Large Power Transformers And The U.S. Electric Grid

Large Power Transformers And The U.S. Electric Grid
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Infrastructure Security and Energy Restoration Office of Electricity Delivery and Energy Reliability U.S. Department of Energy

This report was prepared by the Office of Electricity Delivery and Energy Reliability under the direction of Patricia Hoffman, Assistant Secretary, and William Bryan, Deputy Assistant Secretary.

Tiffany Y. Choi of ICF International contributed to this report.

Executive Summary

This study updates the initial June 2012 study under the same title, Large Power Transformers and the U.S. Electric Grid. In this report, the Office of Electricity Delivery and Energy Reliability, U.S. Department of Energy (DOE) assessed the procurement and supply environment of large power transformers (LPTs).1 LPTs have long been a concern for the U.S. Electricity Sector, because the failure of a single unit can cause temporary service interruption and lead to collateral damage, and it could be difficult to quickly replace it. Key industry sources have identified the limited availability of spare LPTs as a potential issue for critical infrastructure resilience in the United States, and both the public and private sectors have been undertaking a variety of efforts to address this concern. Therefore, DOE examined the following topics in this report: characteristics and procurement of LPTs, including key raw materials and transportation; historical trends and future demands; global and domestic LPT suppliers; potential issues in the global sourcing of LPTs; and assessment of the risks facing LPTs.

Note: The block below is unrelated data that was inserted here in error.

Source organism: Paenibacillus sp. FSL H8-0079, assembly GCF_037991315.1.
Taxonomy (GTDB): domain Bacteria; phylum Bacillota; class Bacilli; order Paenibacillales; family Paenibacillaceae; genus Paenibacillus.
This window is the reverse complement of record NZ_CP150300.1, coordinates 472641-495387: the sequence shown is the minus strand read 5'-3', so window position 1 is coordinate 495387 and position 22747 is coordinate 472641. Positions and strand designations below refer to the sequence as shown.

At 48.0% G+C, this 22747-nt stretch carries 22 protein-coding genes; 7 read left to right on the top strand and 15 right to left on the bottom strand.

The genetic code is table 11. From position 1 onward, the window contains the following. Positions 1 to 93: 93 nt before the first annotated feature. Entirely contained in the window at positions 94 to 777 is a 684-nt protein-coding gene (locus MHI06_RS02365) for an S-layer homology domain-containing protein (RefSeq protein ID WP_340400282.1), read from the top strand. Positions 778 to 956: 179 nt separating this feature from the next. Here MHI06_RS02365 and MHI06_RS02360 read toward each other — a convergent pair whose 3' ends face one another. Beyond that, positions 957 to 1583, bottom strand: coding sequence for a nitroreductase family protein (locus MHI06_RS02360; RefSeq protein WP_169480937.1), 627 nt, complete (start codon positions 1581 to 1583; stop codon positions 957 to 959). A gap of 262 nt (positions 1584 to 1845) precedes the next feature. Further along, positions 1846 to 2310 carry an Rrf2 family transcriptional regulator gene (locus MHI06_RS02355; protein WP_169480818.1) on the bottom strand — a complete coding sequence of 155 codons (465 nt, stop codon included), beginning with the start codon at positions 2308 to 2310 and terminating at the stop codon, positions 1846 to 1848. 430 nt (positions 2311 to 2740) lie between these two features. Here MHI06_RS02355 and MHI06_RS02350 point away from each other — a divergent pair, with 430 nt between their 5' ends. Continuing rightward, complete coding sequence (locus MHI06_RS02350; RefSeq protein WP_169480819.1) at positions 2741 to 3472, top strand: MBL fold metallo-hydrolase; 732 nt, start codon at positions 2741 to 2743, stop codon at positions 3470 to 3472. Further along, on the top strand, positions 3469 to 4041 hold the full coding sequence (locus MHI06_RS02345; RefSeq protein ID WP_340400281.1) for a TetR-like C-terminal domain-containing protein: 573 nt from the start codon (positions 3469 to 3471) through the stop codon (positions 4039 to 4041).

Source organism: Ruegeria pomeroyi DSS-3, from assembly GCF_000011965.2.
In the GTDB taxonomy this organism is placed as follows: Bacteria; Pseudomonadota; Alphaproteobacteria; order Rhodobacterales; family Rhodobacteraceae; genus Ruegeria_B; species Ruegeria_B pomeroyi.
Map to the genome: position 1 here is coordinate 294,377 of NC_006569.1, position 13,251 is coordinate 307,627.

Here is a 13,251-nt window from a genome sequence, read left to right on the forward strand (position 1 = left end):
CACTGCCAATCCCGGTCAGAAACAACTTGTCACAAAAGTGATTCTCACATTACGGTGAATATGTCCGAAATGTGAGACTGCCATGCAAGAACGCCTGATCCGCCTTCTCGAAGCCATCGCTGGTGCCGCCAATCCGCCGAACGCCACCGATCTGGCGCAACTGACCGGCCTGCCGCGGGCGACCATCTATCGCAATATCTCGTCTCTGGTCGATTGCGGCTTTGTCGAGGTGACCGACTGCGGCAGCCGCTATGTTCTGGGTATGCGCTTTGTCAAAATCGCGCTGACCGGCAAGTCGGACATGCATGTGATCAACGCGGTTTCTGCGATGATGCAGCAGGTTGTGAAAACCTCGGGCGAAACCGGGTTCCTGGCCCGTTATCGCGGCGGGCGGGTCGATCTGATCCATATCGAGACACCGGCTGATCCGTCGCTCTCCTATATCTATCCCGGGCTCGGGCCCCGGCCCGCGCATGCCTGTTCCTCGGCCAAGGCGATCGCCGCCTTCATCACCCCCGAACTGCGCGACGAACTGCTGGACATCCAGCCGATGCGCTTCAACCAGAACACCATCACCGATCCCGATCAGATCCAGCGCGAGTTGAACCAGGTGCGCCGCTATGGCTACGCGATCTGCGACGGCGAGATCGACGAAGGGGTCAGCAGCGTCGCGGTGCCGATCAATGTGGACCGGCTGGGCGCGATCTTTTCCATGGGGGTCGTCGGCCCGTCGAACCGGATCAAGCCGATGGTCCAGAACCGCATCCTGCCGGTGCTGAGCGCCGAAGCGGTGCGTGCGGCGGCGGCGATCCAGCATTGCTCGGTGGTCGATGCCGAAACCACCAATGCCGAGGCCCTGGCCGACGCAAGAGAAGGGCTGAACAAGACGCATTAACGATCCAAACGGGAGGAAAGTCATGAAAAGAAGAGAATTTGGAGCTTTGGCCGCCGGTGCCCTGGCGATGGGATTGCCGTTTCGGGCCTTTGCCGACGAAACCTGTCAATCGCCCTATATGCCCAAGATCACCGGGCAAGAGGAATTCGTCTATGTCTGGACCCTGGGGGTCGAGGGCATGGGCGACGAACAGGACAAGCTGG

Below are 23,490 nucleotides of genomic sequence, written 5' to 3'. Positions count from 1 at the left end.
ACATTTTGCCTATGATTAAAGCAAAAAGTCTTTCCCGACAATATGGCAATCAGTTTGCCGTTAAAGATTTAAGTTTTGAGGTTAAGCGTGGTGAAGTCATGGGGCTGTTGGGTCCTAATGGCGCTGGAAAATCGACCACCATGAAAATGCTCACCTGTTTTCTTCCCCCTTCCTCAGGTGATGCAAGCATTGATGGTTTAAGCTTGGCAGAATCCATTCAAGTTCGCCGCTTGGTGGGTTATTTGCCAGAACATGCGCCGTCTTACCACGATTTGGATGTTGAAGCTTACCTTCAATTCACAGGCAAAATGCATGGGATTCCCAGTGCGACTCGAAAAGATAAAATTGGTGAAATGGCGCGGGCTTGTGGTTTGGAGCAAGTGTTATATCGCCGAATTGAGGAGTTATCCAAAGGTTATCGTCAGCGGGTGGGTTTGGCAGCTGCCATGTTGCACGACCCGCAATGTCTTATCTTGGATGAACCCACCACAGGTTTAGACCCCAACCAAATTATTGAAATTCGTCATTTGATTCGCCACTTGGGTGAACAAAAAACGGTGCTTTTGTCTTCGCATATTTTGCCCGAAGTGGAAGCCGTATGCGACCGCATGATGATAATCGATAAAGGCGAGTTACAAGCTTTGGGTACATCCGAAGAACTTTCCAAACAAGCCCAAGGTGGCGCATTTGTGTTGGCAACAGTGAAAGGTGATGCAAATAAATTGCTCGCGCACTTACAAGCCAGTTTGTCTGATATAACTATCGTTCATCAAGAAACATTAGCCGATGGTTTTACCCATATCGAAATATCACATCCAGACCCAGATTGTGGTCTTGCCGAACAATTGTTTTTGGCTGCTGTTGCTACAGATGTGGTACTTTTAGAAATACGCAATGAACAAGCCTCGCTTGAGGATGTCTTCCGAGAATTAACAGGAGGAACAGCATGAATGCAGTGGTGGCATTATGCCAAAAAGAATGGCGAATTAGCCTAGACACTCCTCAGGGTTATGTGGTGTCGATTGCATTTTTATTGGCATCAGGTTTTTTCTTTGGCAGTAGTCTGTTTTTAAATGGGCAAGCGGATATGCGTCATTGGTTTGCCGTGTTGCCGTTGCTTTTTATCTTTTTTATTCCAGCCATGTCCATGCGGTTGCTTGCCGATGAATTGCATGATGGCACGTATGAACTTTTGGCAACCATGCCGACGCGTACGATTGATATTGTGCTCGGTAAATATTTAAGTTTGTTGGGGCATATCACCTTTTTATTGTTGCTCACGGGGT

LPTs are custom-designed equipment that entails a significant capital expenditure and a long lead time due to an intricate procurement and manufacturing process. Although prices vary by manufacturer and by size, an LPT can cost millions of dollars and weigh between approximately 100 and 400 tons (or between 200,000 and 800,000 pounds). The procurement and manufacturing of LPTs is a complex process that includes prequalification of manufacturers, a competitive bidding process, the purchase of raw materials, and special modes of transportation due to its size and weight. The result is the possibility of an extended lead time that could stretch beyond 20 months if the manufacturer has difficulty obtaining certain key parts or materials. Two raw materials—copper and electrical steel—account for more than half of the total cost of an LPT. Special grade electrical steel is used for the core of a power transformer and is critical to the efficiency and performance of the equipment; copper is used for the windings. In recent years, the price volatility of these two commodities in the global market has affected the manufacturing condition and procurement strategy for LPTs.

The rising global demand for copper and electrical steel can be partially attributed to the increased power and transmission infrastructure investment in growing economies, as well as the replacement market for aging infrastructure in developed countries. The United States is one of the world’s largest markets for power transformers and holds the largest installed base of LPTs, and this installed base is aging. The average age of installed LPTs in the United States is approximately 38 to 40 years, with 70 percent of LPTs being 25 years or older. While the life expectancy of a power transformer varies depending on how it is used, aging power transformers are potentially subject to an increased risk of failure.